Wei is accused of accepting bribes in exchange for information concerning “the defense and weapon capabilities of U.S. Navy ships, potential vulnerabilities of these ships, and information related to ship movement,” according to a grand jury indictment.

Prosecutors allege he also provided the Chinese officer with photographs of military hardware and details about an upcoming maritime warfare exercise involving U.S. Marines.

Wei, who was assigned as a machinist’s mate on the USS Essex, was arrested last Wednesday at Naval Base San Diego as he was arriving for work.

U.S. Attorney Randy Grossman said Wei’s prosecution represents the first time an espionage-related charge has been filed against someone in the Southern District of California.

Wei, who was ordered detained last week, appeared in court Tuesday afternoon for a hearing regarding his custodial status. Defense attorney Jason Conforti said his client would stipulate to remaining in custody for now until he received more evidence from the prosecution.

Assistant U.S. Attorney Fred Sheppard told U.S. Magistrate Judge Michelle Pettit that prosecutors would move to keep Wei detained on grounds of being a flight risk and a danger to the community.

Sheppard argued the information Wei allegedly provided the Chinese officer made him a danger to the community at large and “certainly a danger to the thousands of sailors who are on those ships and transported by those ships.”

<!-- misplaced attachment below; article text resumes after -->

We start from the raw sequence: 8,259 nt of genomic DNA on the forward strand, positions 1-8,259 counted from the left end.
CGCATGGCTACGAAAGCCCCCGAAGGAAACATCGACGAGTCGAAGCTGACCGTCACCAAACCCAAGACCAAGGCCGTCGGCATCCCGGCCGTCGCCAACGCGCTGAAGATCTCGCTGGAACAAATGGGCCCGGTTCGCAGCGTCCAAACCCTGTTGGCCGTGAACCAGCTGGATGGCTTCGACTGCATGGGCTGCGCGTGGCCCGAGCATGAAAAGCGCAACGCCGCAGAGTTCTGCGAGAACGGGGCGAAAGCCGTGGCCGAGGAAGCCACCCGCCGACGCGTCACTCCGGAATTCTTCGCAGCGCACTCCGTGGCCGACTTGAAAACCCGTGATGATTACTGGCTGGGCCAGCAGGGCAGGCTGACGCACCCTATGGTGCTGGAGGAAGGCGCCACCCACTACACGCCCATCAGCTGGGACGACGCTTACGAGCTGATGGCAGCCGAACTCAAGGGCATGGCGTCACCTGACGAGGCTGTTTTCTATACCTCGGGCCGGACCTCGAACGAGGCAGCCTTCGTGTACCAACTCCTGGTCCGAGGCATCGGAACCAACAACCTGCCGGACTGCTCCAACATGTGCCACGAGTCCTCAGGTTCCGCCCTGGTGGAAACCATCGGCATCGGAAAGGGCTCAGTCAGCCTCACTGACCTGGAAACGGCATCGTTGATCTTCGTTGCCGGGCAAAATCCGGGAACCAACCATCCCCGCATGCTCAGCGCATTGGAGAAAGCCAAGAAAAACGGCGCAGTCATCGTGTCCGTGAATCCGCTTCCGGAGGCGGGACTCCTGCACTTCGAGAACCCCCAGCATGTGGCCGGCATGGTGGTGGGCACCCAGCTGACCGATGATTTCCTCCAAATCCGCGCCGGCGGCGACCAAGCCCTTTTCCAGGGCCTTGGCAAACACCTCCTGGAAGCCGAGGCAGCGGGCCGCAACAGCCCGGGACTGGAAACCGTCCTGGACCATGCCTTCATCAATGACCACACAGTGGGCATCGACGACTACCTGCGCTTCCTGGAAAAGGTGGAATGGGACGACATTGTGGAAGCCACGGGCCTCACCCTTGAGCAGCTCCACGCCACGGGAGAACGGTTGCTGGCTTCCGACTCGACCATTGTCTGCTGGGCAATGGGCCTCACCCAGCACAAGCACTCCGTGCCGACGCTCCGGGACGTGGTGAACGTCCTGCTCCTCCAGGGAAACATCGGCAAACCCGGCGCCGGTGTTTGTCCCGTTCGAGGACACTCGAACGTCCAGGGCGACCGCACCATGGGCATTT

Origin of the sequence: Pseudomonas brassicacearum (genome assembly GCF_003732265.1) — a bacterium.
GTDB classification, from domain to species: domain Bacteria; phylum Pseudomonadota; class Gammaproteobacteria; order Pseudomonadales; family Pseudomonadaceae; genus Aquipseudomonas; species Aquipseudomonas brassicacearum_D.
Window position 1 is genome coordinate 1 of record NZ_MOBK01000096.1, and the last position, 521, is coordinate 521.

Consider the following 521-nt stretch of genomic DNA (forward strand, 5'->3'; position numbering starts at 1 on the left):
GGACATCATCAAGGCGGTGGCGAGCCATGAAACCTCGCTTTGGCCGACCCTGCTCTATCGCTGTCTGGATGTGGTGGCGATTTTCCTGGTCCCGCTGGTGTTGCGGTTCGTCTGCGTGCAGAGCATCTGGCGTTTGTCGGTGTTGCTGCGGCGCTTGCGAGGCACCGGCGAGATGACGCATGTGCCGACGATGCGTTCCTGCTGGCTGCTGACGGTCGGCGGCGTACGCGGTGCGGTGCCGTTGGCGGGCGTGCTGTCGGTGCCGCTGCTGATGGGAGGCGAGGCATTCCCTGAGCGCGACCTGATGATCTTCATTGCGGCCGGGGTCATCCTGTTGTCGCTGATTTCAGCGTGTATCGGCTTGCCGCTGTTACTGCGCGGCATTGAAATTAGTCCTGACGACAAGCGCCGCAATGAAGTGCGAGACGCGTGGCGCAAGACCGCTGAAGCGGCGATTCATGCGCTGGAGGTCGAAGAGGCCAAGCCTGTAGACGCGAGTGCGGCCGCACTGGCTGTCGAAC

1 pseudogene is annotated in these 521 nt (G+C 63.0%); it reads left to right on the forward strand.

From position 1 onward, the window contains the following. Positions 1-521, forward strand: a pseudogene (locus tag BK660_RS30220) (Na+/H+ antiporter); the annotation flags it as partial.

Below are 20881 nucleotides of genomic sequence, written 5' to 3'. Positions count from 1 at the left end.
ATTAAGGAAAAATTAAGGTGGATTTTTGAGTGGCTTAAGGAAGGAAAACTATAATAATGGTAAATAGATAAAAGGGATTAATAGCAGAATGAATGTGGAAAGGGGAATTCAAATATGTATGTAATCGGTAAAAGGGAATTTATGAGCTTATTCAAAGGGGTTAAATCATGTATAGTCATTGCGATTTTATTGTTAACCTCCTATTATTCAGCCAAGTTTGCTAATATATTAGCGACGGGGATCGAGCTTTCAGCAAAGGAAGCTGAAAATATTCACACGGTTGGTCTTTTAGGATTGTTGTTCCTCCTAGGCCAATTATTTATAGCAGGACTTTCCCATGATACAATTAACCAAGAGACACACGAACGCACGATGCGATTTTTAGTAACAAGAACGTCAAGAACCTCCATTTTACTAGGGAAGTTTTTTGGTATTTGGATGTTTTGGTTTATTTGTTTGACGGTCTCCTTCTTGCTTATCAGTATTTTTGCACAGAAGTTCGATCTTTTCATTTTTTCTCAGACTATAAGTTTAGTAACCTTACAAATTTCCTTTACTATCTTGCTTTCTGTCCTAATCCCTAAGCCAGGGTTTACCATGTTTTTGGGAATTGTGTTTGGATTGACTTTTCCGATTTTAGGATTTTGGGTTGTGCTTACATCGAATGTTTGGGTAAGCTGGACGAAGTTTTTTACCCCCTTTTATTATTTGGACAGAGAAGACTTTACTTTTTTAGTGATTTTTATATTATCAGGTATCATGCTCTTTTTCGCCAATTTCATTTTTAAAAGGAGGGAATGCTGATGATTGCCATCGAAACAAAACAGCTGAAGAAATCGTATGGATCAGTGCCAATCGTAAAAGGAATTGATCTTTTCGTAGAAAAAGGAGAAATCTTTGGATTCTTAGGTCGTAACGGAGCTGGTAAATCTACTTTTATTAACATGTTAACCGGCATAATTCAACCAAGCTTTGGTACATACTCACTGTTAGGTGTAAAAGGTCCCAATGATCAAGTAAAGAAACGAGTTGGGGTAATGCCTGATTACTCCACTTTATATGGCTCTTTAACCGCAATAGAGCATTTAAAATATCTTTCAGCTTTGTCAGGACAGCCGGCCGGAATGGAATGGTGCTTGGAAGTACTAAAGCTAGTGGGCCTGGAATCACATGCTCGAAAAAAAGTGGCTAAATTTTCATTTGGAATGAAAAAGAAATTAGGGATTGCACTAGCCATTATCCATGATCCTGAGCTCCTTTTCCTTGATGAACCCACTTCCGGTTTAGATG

The prosecutor said the Chinese officer approached Wei before he was assigned to the Essex and sought information and photographs of ship movements out of San Diego ports.

After Wei was first approached by the Chinese intelligence officer, he allegedly told a fellow sailor he was being recruited by an intelligence agency for “quite obviously (expletive) espionage,” according to the U.S. Attorney’s Office.

The indictment alleges that beginning last year, Wei transmitted “documents, sketches, plans, notes, and other information” to the handler, who allegedly instructed Wei to destroy any evidence substantiating their relationship. Some of the information he allegedly sent included technical data for the USS Essex and other amphibious assault ships.

On Tuesday, Sheppard said some of that information included details on living conditions aboard the Essex, manuals for its weapons systems and information regarding its onboard communications.

Conforti told the judge Wei would not pose a danger as he no longer has a position with the Navy and now has no access to the information prosecutors allege he provided.

Regarding flight, Sheppard said Wei’s only relative in the United States is his mother, who the prosecutor said was not only aware of Wei’s alleged disclosure of military secrets, but actively supported it.

Sheppard said Wei’s Chinese contact has also extended offers for Wei to travel to China and Wei allegedly had been searching for flights shortly before his arrest.

Both Wei and Zhao allegedly received thousands of dollars for the information they are accused of passing along.